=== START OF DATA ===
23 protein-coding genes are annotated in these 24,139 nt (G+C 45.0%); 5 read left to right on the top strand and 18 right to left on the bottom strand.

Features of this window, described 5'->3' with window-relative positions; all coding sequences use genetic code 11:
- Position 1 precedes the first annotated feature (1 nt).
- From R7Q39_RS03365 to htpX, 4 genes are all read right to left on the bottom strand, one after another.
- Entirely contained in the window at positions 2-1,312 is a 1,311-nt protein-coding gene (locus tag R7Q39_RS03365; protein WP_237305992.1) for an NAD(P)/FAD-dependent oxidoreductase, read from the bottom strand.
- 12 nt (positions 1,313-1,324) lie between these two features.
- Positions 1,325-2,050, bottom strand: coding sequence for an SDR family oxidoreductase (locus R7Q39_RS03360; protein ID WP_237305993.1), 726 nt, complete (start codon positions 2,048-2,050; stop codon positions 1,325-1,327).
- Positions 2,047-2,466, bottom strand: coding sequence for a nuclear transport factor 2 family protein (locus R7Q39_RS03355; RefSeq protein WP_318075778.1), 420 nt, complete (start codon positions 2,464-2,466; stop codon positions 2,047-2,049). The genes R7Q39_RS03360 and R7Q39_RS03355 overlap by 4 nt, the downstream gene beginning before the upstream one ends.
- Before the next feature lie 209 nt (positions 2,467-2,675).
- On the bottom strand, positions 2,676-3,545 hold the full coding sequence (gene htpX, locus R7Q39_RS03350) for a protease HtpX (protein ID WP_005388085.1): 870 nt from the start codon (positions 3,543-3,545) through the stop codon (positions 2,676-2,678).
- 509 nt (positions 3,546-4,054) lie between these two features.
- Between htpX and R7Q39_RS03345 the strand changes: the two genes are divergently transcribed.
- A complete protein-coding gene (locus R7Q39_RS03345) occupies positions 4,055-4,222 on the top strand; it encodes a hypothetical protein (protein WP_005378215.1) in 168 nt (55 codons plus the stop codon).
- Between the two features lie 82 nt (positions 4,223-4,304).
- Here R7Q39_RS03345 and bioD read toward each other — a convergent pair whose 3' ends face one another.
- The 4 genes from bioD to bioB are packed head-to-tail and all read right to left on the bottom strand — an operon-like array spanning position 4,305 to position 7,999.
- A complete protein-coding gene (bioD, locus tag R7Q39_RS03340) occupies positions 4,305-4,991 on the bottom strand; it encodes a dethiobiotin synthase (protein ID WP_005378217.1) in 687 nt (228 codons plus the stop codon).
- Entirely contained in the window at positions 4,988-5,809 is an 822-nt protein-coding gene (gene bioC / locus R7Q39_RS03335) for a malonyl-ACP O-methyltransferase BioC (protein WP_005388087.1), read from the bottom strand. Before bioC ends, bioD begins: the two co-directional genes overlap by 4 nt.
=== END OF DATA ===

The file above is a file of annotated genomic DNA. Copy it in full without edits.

23 protein-coding genes are annotated in these 24,139 nt (G+C 45.0%); 5 read left to right on the top strand and 18 right to left on the bottom strand.

Features of this window, described 5'->3' with window-relative positions; all coding sequences use genetic code 11:
- Position 1 precedes the first annotated feature (1 nt).
- From R7Q39_RS03365 to htpX, 4 genes are all read right to left on the bottom strand, one after another.
- Entirely contained in the window at positions 2-1,312 is a 1,311-nt protein-coding gene (locus tag R7Q39_RS03365; protein WP_237305992.1) for an NAD(P)/FAD-dependent oxidoreductase, read from the bottom strand.
- 12 nt (positions 1,313-1,324) lie between these two features.
- Positions 1,325-2,050, bottom strand: coding sequence for an SDR family oxidoreductase (locus R7Q39_RS03360; protein ID WP_237305993.1), 726 nt, complete (start codon positions 2,048-2,050; stop codon positions 1,325-1,327).
- Positions 2,047-2,466, bottom strand: coding sequence for a nuclear transport factor 2 family protein (locus R7Q39_RS03355; RefSeq protein WP_318075778.1), 420 nt, complete (start codon positions 2,464-2,466; stop codon positions 2,047-2,049). The genes R7Q39_RS03360 and R7Q39_RS03355 overlap by 4 nt, the downstream gene beginning before the upstream one ends.
- Before the next feature lie 209 nt (positions 2,467-2,675).
- On the bottom strand, positions 2,676-3,545 hold the full coding sequence (gene htpX, locus R7Q39_RS03350) for a protease HtpX (protein ID WP_005388085.1): 870 nt from the start codon (positions 3,543-3,545) through the stop codon (positions 2,676-2,678).
- 509 nt (positions 3,546-4,054) lie between these two features.
- Between htpX and R7Q39_RS03345 the strand changes: the two genes are divergently transcribed.
- A complete protein-coding gene (locus R7Q39_RS03345) occupies positions 4,055-4,222 on the top strand; it encodes a hypothetical protein (protein WP_005378215.1) in 168 nt (55 codons plus the stop codon).
- Between the two features lie 82 nt (positions 4,223-4,304).
- Here R7Q39_RS03345 and bioD read toward each other — a convergent pair whose 3' ends face one another.
- The 4 genes from bioD to bioB are packed head-to-tail and all read right to left on the bottom strand — an operon-like array spanning position 4,305 to position 7,999.
- A complete protein-coding gene (bioD, locus tag R7Q39_RS03340) occupies positions 4,305-4,991 on the bottom strand; it encodes a dethiobiotin synthase (protein ID WP_005378217.1) in 687 nt (228 codons plus the stop codon).
- Entirely contained in the window at positions 4,988-5,809 is an 822-nt protein-coding gene (gene bioC / locus R7Q39_RS03335) for a malonyl-ACP O-methyltransferase BioC (protein WP_005388087.1), read from the bottom strand. Before bioC ends, bioD begins: the two co-directional genes overlap by 4 nt.